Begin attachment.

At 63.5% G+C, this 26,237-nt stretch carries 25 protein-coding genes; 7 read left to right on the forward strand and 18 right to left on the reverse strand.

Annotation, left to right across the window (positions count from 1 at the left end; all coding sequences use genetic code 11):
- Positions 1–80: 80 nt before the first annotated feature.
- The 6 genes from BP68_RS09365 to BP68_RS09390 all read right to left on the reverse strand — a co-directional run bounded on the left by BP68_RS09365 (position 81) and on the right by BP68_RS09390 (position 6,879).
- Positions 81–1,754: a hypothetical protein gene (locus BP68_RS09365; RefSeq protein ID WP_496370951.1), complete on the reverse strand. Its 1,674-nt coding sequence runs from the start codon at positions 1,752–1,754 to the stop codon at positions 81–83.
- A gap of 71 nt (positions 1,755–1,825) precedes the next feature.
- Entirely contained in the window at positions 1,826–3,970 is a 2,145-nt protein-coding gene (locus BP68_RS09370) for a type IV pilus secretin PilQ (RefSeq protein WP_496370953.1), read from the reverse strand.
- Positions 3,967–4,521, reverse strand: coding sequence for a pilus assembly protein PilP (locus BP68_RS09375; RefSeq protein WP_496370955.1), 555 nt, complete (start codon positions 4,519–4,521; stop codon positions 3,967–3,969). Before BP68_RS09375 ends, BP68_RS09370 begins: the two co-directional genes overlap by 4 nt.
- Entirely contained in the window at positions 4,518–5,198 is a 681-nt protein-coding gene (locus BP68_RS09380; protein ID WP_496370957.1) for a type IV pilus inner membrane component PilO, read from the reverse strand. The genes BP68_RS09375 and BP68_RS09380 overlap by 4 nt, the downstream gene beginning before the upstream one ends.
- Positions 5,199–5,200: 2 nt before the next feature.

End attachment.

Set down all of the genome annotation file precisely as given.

At 63.5% G+C, this 26,237-nt stretch carries 25 protein-coding genes; 7 read left to right on the forward strand and 18 right to left on the reverse strand.

Annotation, left to right across the window (positions count from 1 at the left end; all coding sequences use genetic code 11):
- Positions 1–80: 80 nt before the first annotated feature.
- The 6 genes from BP68_RS09365 to BP68_RS09390 all read right to left on the reverse strand — a co-directional run bounded on the left by BP68_RS09365 (position 81) and on the right by BP68_RS09390 (position 6,879).
- Positions 81–1,754: a hypothetical protein gene (locus BP68_RS09365; RefSeq protein ID WP_496370951.1), complete on the reverse strand. Its 1,674-nt coding sequence runs from the start codon at positions 1,752–1,754 to the stop codon at positions 81–83.
- A gap of 71 nt (positions 1,755–1,825) precedes the next feature.
- Entirely contained in the window at positions 1,826–3,970 is a 2,145-nt protein-coding gene (locus BP68_RS09370) for a type IV pilus secretin PilQ (RefSeq protein WP_496370953.1), read from the reverse strand.
- Positions 3,967–4,521, reverse strand: coding sequence for a pilus assembly protein PilP (locus BP68_RS09375; RefSeq protein WP_496370955.1), 555 nt, complete (start codon positions 4,519–4,521; stop codon positions 3,967–3,969). Before BP68_RS09375 ends, BP68_RS09370 begins: the two co-directional genes overlap by 4 nt.
- Entirely contained in the window at positions 4,518–5,198 is a 681-nt protein-coding gene (locus BP68_RS09380; protein ID WP_496370957.1) for a type IV pilus inner membrane component PilO, read from the reverse strand. The genes BP68_RS09375 and BP68_RS09380 overlap by 4 nt, the downstream gene beginning before the upstream one ends.
- Positions 5,199–5,200: 2 nt before the next feature.